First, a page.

Otherwise your idea is nothing but a fantasy scenario imagined to rationalize a certain belief system.

    This has nothing to do with intuition. The basic fact is that an AI will have to refine its goals because there are too many possible sets of instrumental goals to choose from without first figuring out what exactly its terminal goal is. And since refining its goal interpretation is a problem in math and physics it will either arrive at the most probable interpretation, which includes all available information in the environment, including human volition, or it will fail on a lot of other math and physics problems as well and therefore never ever reach the point where it could possibly constitute a risk.

    Humans might do something as crazy as taking over the world. But AIs don’t magically care to do such things. Claiming any AI is going to take various complex actions for no particular reason is pure anthropomorphization.

  • http://profiles.google.com/katsaris Aris Katsaris

    “Otherwise your idea is nothing but a fantasy scenario imagined to rationalize a certain belief system.”

    As long as we’re attributing conscious or subconscious motives to each other, I see every single word of yours meant to rationalize *your* belief system, and I see even your belief system as handpicked to rationalize your emotional issues towards LessWrong and the Singularity Institute.

    “The basic fact is that an AI will have to refine its goals”

    No. A terminal goal that’s programmed in doesn’t get “refined”. It’s programmed in, hardcoded.

    The interpretation of a *human command* may get refined, but that means that the actual hardcoded terminal goal you have in mind would be something like “obey human commands according to how humans would want them to be interpreted”, and if you’ve managed to program *that* (not just state it in human words but *program* it), creating an ontology that in its interpretation will follow *human* intuition and desires, then you’ve effectively solved half the problem of friendly AI .

  • http://kruel.co/ Alexander Kruel

    The goal “obey human commands according to how humans would want them to be interpreted” is isomorphic to “obey the laws of physics according to how the laws of physics limit your actions”.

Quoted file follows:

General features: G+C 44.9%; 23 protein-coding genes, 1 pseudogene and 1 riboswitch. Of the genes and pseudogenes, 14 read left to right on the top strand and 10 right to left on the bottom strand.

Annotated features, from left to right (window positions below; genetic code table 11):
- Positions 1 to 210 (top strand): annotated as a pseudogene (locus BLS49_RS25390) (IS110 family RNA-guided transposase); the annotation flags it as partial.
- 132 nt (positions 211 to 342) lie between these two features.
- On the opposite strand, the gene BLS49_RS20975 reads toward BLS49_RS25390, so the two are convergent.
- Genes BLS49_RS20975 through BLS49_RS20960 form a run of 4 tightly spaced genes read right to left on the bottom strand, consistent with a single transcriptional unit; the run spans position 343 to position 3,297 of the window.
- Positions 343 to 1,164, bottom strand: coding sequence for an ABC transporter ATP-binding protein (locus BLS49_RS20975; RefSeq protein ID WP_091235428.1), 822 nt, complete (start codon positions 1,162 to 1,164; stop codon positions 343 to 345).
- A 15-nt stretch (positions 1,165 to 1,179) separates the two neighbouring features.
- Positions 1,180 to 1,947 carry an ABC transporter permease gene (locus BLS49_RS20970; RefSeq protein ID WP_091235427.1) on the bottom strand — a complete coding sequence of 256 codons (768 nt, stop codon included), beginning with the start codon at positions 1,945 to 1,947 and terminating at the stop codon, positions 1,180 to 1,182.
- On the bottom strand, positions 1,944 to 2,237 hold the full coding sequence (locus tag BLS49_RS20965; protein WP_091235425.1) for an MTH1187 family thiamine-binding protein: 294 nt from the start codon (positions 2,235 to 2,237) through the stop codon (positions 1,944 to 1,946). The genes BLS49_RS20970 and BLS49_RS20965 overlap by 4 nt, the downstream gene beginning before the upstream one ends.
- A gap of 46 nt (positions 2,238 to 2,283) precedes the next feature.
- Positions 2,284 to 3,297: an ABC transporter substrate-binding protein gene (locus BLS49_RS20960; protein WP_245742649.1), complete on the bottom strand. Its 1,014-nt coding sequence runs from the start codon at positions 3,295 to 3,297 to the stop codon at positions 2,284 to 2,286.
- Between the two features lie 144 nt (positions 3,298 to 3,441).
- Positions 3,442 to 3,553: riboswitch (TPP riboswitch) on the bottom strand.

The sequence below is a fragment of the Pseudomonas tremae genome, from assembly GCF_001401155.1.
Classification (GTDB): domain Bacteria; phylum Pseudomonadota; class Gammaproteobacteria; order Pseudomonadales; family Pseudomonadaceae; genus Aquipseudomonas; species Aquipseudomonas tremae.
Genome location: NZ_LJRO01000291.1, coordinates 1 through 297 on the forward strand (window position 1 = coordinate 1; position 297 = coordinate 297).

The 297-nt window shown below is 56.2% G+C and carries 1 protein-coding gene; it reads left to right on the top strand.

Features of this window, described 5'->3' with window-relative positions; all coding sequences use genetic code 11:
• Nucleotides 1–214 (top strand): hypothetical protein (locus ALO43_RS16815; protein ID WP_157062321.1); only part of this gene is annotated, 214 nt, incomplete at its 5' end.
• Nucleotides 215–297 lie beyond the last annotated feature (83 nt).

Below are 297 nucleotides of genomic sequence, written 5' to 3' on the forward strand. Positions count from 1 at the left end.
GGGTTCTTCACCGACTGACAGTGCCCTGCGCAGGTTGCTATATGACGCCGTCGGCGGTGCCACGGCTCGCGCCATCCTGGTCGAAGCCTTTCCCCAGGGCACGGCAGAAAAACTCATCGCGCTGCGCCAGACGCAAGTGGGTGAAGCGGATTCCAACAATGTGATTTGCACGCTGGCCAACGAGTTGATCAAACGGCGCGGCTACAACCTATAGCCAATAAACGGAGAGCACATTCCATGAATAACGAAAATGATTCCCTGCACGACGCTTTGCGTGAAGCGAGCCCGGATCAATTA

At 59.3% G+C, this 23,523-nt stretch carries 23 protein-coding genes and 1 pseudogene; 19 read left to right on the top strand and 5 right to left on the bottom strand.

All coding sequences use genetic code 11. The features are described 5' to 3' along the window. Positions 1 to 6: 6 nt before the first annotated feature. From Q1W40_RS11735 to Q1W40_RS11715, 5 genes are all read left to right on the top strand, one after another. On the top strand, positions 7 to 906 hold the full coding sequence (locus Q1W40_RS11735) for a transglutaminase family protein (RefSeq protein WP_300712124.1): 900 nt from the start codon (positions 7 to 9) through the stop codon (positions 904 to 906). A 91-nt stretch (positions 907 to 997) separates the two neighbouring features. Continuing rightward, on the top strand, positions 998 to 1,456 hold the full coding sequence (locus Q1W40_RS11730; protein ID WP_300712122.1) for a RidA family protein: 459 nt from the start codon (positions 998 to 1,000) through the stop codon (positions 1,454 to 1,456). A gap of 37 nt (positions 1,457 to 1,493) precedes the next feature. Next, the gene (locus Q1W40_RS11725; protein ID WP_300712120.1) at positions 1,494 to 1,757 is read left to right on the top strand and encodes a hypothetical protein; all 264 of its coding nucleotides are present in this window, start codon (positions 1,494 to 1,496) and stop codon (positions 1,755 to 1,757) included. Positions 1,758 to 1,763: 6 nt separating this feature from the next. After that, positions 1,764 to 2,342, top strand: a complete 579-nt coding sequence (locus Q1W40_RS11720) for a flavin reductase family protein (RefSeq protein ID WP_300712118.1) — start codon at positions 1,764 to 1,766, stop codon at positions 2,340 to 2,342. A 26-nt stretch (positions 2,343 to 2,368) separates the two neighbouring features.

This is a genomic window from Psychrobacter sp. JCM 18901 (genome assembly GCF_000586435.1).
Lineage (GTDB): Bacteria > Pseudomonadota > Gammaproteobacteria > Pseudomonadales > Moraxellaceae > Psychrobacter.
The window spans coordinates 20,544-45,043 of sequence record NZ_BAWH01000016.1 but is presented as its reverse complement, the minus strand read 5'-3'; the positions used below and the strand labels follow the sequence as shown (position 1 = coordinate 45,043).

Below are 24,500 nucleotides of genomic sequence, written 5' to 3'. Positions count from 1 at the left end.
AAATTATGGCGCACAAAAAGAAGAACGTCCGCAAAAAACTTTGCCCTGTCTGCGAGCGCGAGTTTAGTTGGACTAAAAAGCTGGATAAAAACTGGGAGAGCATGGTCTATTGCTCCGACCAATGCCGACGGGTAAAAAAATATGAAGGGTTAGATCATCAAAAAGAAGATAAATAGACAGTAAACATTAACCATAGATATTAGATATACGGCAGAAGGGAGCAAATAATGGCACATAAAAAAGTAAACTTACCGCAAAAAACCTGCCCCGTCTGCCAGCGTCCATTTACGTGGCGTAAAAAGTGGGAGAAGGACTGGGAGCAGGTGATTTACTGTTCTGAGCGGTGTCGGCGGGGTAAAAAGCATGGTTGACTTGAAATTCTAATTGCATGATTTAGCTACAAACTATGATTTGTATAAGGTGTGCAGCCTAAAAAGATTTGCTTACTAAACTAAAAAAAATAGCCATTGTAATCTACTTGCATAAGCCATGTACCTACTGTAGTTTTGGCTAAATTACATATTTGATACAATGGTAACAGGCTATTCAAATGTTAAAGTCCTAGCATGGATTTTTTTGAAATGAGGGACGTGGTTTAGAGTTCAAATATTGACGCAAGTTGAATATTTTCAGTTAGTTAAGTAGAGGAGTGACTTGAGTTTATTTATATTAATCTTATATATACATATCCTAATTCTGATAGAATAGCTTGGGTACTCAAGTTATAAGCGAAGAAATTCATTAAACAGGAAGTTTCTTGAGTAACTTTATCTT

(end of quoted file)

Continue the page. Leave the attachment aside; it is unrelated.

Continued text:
Given the basic premise that we’re talking about an agent that has no inherent drives other than being intelligent and rational there will be no reason for it to care to do anything at all. Yet given that an AI is not being pulled at random from mind design space it will very likely be designed to obey humans in some form. And here you have to show how it should care to do something that is not implied by a given human command. If you claim that it will do something that is not implied you will have to argue why it would care to do so if it was not explicitly programmed to do so. Or how it would be intelligent and rational not to infer a connection between any given command and human intuition in the same way that it would infer any other physical or mathematical relationship and arrive at the correct interpretation of how to act in the world without violating those truths.

    The mistake here is that you believe the most difficult part of creating a friendly AI is to make it understand simple relationships between human commands and human volition when you are almost there once you have a generally intelligent and rational agent capable of self-improvement.

  • http://profiles.google.com/katsaris Aris Katsaris

    I can’t take seriously the parts where you seem to claim that the desired interpretation of human volition is as inescapable as the laws of physics.

    An AI that just desires to be as intelligent as possible will convert all matter on earth into computronium. http://en.wikipedia.org/wiki/Computronium

    And also you keep sidestepping around the issue of “Okay, how do we do this feat of making the AI interpret commands according to human volition?” which seems like kinda of the hard part in question and kinda the whole point of discussions around CEV, etc